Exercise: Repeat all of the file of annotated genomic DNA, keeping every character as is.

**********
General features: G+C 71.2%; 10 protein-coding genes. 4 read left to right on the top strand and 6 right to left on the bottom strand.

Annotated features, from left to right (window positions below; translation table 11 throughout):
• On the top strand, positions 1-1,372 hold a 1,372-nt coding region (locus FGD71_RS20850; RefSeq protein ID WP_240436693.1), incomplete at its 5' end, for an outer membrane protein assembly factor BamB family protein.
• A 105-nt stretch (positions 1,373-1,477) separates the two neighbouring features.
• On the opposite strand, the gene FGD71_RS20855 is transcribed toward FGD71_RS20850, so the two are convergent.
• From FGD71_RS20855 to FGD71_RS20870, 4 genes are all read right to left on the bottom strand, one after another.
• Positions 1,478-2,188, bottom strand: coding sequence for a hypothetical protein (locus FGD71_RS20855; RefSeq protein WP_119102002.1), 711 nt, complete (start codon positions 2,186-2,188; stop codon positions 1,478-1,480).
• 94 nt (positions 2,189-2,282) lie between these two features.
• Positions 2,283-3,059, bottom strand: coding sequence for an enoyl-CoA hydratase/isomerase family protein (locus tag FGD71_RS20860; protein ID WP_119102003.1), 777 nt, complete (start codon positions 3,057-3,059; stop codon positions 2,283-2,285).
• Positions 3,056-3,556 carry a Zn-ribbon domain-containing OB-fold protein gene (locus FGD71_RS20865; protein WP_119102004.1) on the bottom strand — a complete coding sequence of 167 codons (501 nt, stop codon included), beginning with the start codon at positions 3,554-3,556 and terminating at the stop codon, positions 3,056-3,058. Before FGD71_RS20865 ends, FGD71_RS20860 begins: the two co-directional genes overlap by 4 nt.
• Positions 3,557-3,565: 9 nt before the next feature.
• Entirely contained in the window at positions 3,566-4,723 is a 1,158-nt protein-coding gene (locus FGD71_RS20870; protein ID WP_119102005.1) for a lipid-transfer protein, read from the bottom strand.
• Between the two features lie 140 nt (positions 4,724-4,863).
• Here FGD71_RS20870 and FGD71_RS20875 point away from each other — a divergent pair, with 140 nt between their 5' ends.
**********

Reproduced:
General features: G+C 71.2%; 10 protein-coding genes. 4 read left to right on the top strand and 6 right to left on the bottom strand.

Annotated features, from left to right (window positions below; translation table 11 throughout):
• On the top strand, positions 1-1,372 hold a 1,372-nt coding region (locus FGD71_RS20850; RefSeq protein ID WP_240436693.1), incomplete at its 5' end, for an outer membrane protein assembly factor BamB family protein.
• A 105-nt stretch (positions 1,373-1,477) separates the two neighbouring features.
• On the opposite strand, the gene FGD71_RS20855 is transcribed toward FGD71_RS20850, so the two are convergent.
• From FGD71_RS20855 to FGD71_RS20870, 4 genes are all read right to left on the bottom strand, one after another.
• Positions 1,478-2,188, bottom strand: coding sequence for a hypothetical protein (locus FGD71_RS20855; RefSeq protein WP_119102002.1), 711 nt, complete (start codon positions 2,186-2,188; stop codon positions 1,478-1,480).
• 94 nt (positions 2,189-2,282) lie between these two features.
• Positions 2,283-3,059, bottom strand: coding sequence for an enoyl-CoA hydratase/isomerase family protein (locus tag FGD71_RS20860; protein ID WP_119102003.1), 777 nt, complete (start codon positions 3,057-3,059; stop codon positions 2,283-2,285).
• Positions 3,056-3,556 carry a Zn-ribbon domain-containing OB-fold protein gene (locus FGD71_RS20865; protein WP_119102004.1) on the bottom strand — a complete coding sequence of 167 codons (501 nt, stop codon included), beginning with the start codon at positions 3,554-3,556 and terminating at the stop codon, positions 3,056-3,058. Before FGD71_RS20865 ends, FGD71_RS20860 begins: the two co-directional genes overlap by 4 nt.
• Positions 3,557-3,565: 9 nt before the next feature.
• Entirely contained in the window at positions 3,566-4,723 is a 1,158-nt protein-coding gene (locus FGD71_RS20870; protein ID WP_119102005.1) for a lipid-transfer protein, read from the bottom strand.
• Between the two features lie 140 nt (positions 4,724-4,863).
• Here FGD71_RS20870 and FGD71_RS20875 point away from each other — a divergent pair, with 140 nt between their 5' ends.